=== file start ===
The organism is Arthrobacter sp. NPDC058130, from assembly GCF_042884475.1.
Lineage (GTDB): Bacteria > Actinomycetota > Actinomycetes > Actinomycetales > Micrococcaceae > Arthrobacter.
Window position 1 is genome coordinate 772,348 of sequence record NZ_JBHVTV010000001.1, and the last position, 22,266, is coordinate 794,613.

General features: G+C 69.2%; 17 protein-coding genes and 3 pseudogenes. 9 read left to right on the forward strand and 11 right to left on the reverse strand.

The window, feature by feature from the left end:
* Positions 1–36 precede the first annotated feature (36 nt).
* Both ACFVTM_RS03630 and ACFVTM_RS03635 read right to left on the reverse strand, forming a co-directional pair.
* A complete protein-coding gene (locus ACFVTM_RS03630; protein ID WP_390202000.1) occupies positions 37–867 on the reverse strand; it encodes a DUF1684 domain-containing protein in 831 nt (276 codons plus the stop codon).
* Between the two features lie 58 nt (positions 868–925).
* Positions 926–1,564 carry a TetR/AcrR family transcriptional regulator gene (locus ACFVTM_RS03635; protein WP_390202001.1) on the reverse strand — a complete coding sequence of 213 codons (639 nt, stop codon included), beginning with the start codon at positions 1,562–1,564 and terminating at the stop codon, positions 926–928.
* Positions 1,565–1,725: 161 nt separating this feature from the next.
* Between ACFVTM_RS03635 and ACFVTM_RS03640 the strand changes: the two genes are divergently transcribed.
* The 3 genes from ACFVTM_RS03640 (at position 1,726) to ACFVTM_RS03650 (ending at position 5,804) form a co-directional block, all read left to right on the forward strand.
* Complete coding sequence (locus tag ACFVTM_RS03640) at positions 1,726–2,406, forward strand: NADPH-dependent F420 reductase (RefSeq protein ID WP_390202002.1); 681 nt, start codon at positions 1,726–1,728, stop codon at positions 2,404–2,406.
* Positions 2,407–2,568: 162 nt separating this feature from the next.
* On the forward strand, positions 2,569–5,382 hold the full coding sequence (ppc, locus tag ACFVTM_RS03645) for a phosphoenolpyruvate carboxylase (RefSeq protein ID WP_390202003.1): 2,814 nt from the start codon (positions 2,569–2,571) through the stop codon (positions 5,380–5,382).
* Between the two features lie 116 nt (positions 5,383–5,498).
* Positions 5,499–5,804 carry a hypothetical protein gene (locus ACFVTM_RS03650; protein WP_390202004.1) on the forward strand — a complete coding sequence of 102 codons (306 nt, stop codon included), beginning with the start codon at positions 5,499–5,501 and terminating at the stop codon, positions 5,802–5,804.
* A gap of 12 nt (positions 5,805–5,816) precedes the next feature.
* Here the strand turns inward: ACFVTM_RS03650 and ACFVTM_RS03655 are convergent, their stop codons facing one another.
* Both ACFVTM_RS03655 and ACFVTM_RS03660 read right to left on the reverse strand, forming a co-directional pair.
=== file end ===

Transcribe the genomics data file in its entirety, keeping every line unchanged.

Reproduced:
The organism is Arthrobacter sp. NPDC058130, from assembly GCF_042884475.1.
Lineage (GTDB): Bacteria > Actinomycetota > Actinomycetes > Actinomycetales > Micrococcaceae > Arthrobacter.
Window position 1 is genome coordinate 772,348 of sequence record NZ_JBHVTV010000001.1, and the last position, 22,266, is coordinate 794,613.

General features: G+C 69.2%; 17 protein-coding genes and 3 pseudogenes. 9 read left to right on the forward strand and 11 right to left on the reverse strand.

The window, feature by feature from the left end:
* Positions 1–36 precede the first annotated feature (36 nt).
* Both ACFVTM_RS03630 and ACFVTM_RS03635 read right to left on the reverse strand, forming a co-directional pair.
* A complete protein-coding gene (locus ACFVTM_RS03630; protein ID WP_390202000.1) occupies positions 37–867 on the reverse strand; it encodes a DUF1684 domain-containing protein in 831 nt (276 codons plus the stop codon).
* Between the two features lie 58 nt (positions 868–925).
* Positions 926–1,564 carry a TetR/AcrR family transcriptional regulator gene (locus ACFVTM_RS03635; protein WP_390202001.1) on the reverse strand — a complete coding sequence of 213 codons (639 nt, stop codon included), beginning with the start codon at positions 1,562–1,564 and terminating at the stop codon, positions 926–928.
* Positions 1,565–1,725: 161 nt separating this feature from the next.
* Between ACFVTM_RS03635 and ACFVTM_RS03640 the strand changes: the two genes are divergently transcribed.
* The 3 genes from ACFVTM_RS03640 (at position 1,726) to ACFVTM_RS03650 (ending at position 5,804) form a co-directional block, all read left to right on the forward strand.
* Complete coding sequence (locus tag ACFVTM_RS03640) at positions 1,726–2,406, forward strand: NADPH-dependent F420 reductase (RefSeq protein ID WP_390202002.1); 681 nt, start codon at positions 1,726–1,728, stop codon at positions 2,404–2,406.
* Positions 2,407–2,568: 162 nt separating this feature from the next.
* On the forward strand, positions 2,569–5,382 hold the full coding sequence (ppc, locus tag ACFVTM_RS03645) for a phosphoenolpyruvate carboxylase (RefSeq protein ID WP_390202003.1): 2,814 nt from the start codon (positions 2,569–2,571) through the stop codon (positions 5,380–5,382).
* Between the two features lie 116 nt (positions 5,383–5,498).
* Positions 5,499–5,804 carry a hypothetical protein gene (locus ACFVTM_RS03650; protein WP_390202004.1) on the forward strand — a complete coding sequence of 102 codons (306 nt, stop codon included), beginning with the start codon at positions 5,499–5,501 and terminating at the stop codon, positions 5,802–5,804.
* A gap of 12 nt (positions 5,805–5,816) precedes the next feature.
* Here the strand turns inward: ACFVTM_RS03650 and ACFVTM_RS03655 are convergent, their stop codons facing one another.
* Both ACFVTM_RS03655 and ACFVTM_RS03660 read right to left on the reverse strand, forming a co-directional pair.